Initially, we setup the interpreter to only load our TFLite model, although the interpreter can be initialised with many more parameters. The full interpreter function interface is shown, below.
One of the more interesting input parameters is the experimental_delegates. We will set this parameter, in the next article, to implement inferencing on the Jacinto evaluation module’s hardware accelerator. For now we will leave it uninitialised to use the dual ARM A72 CPUs.
This function initialises the deep learning graph with the weight and node values read from the imported TFLite model.
N.B tensors are multi-dimensional arrays with a uniform type (called a dtype). They are similar to NumPy, where tensors are (kind of) like np.arrays. All tensors are immutable like Python numbers and strings: you can never update the contents of a tensor, only create a new one.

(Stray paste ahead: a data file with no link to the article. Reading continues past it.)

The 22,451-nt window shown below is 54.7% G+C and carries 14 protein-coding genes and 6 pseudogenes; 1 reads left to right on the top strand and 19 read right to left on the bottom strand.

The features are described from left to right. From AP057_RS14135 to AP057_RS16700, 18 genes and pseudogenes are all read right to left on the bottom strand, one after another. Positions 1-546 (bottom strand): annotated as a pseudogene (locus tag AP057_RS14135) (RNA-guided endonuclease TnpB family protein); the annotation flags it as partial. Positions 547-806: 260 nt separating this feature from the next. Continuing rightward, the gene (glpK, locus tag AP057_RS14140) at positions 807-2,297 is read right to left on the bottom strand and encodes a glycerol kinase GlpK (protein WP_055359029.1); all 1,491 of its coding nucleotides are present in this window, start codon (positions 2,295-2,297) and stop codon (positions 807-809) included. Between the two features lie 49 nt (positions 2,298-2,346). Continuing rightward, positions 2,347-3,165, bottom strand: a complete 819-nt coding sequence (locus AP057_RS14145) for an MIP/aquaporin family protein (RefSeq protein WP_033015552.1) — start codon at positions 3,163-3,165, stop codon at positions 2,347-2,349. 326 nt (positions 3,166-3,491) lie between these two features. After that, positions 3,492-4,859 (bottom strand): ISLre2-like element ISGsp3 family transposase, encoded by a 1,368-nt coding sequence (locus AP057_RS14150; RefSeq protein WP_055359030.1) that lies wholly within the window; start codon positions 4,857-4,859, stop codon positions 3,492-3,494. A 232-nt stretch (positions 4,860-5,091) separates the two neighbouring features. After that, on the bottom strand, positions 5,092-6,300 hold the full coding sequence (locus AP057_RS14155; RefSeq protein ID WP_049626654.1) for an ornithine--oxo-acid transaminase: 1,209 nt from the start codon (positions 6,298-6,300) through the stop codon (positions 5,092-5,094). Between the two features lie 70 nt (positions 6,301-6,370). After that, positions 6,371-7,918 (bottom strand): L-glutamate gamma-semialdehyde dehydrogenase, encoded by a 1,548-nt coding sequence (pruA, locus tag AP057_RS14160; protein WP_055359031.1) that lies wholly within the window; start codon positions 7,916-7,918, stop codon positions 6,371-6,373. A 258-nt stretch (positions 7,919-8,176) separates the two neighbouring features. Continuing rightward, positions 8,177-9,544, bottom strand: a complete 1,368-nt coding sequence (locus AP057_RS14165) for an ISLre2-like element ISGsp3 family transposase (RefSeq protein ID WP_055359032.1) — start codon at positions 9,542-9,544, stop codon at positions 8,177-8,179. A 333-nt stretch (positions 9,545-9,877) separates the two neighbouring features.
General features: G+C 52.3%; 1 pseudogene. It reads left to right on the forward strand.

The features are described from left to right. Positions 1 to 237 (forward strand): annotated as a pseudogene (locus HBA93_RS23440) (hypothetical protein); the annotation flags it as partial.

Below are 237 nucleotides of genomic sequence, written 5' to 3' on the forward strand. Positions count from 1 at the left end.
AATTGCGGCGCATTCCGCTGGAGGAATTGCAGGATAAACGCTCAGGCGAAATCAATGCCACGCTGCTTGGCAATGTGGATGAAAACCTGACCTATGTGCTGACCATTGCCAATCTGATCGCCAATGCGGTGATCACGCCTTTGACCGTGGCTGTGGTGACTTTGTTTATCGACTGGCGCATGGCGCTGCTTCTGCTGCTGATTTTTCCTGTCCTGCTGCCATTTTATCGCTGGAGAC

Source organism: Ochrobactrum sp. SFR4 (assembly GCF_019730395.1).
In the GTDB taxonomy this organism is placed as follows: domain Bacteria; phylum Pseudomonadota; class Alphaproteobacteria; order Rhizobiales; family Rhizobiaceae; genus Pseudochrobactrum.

- test_image = np.expand_dims(test_images, axis=0).astype(np.float32)
Here, we are extracting the first test image and expanding it from a 2-dimensional (28,28) array to a batch size, 3-dimensional (1,28,28) array. The test image is supplied, as the input data to the deep neural network (see item 6, below).
- input_index = interpreter.get_input_details()["index"]
The get_input_details() returns the details of the model’s input tensor. That is the flatten layer (see model summary, above).
- output_index = interpreter.get_output_details()["index"]
The get_output_detials() returns the details of the model’s output tensor. That is the dense_1 layer (See model summary, above.)